The same is true of senior righty Luke Demko, who racked up 11 saves and 43 strikeouts in 32 innings this spring after ranking as the No. 9 prospect in the Coastal Plain League last summer. Rhode Island's all-time saves leader, Demko doesn't excite scouts despite his success. He lacks velocity considering his huge 6-foot-6, 289-pound body (which multiple scouts referred to as sloppy), working in the 86-88 mph range and topping out at 90, though he did reach 93-94 in the CPL all-star game last summer. Demko has some life and deception, but his secondary stuff rates as below-average, and he will be a late draft if he's taken at all. A better senior sign is UConn righty John Folino, who gets by with mediocre stuff but a good feel for pitching. Folino's fastball is fringe-average at best, and his slider and changeup are below-average, but he competes and locates. He'll be a late-rounds roster filler, as will be Trinity senior righty Jeremiah Bayer, a strike-thrower with an 86-88 mph sinker and a passable slider.

All of the prep prospects in the region are expected to head to school, but several of them have intriguing upside. The best of the lot is righthander Matt Carasiti, a projectable athlete with plenty of arm strength. Carasiti works in the 88-91 mph range now but figures to add velocity as he matures. He flashes a decent slider and is working on a split-finger, and he could develop into a premium pick in three years at St. John's

Fellow Nutmeg State prepsters Dominic Leone, Devin Burke and Tim Brechbuehler flash plus velocity but remain raw. Leone is undersized at 5-foot-11, 175 pounds, but he works in the 88-91 mph range and has touched 93. He his slurvy 75-78 mph breaking ball needs tightening, and he's almost certain to wind up at Duke. Burke has been up to 94 mph and shown a promising slider, but his commitment to Clemson is strong. Brechbuehler is also bound for the Atlantic Coast Conference—he's committed to North Carolina. His 6-foot-8 frame is plenty projectable, but his delivery is not loose or fluid, and he struggles to repeat it. His fastball has topped out at 90-91, and but he cannot throw his breaking ball for strikes, and he must improve his feel for pitching. A sleeper is 6-foot-4 righty George Dummar, who is raw but shows a promising 87-89 mph sinker with armside run and bore. He has limited feel for pitching presently but could blossom at Quinnipiac.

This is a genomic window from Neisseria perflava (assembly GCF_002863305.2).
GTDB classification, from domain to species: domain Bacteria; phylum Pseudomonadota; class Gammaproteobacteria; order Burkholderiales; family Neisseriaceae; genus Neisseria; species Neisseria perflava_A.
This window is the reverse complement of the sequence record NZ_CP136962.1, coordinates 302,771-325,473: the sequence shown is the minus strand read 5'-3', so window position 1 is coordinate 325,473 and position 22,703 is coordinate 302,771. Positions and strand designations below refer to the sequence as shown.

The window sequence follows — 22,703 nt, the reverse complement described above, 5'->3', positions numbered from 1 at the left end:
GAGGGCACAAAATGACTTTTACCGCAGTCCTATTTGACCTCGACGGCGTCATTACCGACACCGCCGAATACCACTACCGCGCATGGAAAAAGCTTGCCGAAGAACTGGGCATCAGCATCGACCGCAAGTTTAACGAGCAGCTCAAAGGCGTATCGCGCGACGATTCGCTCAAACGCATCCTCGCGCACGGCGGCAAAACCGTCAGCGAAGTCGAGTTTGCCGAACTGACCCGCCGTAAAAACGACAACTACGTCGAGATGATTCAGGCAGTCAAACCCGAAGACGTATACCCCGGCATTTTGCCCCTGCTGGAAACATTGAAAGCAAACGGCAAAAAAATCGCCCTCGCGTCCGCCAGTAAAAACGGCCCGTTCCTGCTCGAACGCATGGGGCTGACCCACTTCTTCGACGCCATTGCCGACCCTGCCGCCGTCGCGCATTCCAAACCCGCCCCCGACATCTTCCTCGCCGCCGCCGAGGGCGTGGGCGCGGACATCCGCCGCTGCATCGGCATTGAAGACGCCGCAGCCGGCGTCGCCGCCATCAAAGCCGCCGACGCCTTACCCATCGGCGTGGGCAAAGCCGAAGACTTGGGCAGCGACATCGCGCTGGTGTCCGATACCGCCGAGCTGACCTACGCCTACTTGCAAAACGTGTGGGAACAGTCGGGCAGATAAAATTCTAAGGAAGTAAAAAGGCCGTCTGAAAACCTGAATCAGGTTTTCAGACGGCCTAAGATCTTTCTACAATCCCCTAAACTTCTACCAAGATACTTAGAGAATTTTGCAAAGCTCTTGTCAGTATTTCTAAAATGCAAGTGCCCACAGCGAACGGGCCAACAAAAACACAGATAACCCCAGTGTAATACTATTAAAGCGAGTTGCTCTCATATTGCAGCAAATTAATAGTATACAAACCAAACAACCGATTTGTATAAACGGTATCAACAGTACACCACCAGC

Three Rhode Island high schoolers bear mentioning. Evan Marzilli has been limited by a back injury this spring, but he is a strong defensive center fielder with a promising gap-to-gap, lefthanded bat, and a couple of scouts think he can become an All-American at South Carolina. Marzilli's Bishop Hendricken teammate Chris Constantino has been the best prep pitcher in the Ocean State this spring, but his future is with the bat. He has above-average raw power from the right side, and his strong arm plays well at third base, though he might wind up at first as he matures. Constantino is going to Walters (Tenn.) State JC. Six-foot-6 righthander John Tangherlini has had some issues with injuries and weight, but he has arm strength, as evidenced by a fastball that can reach the 91-93 range.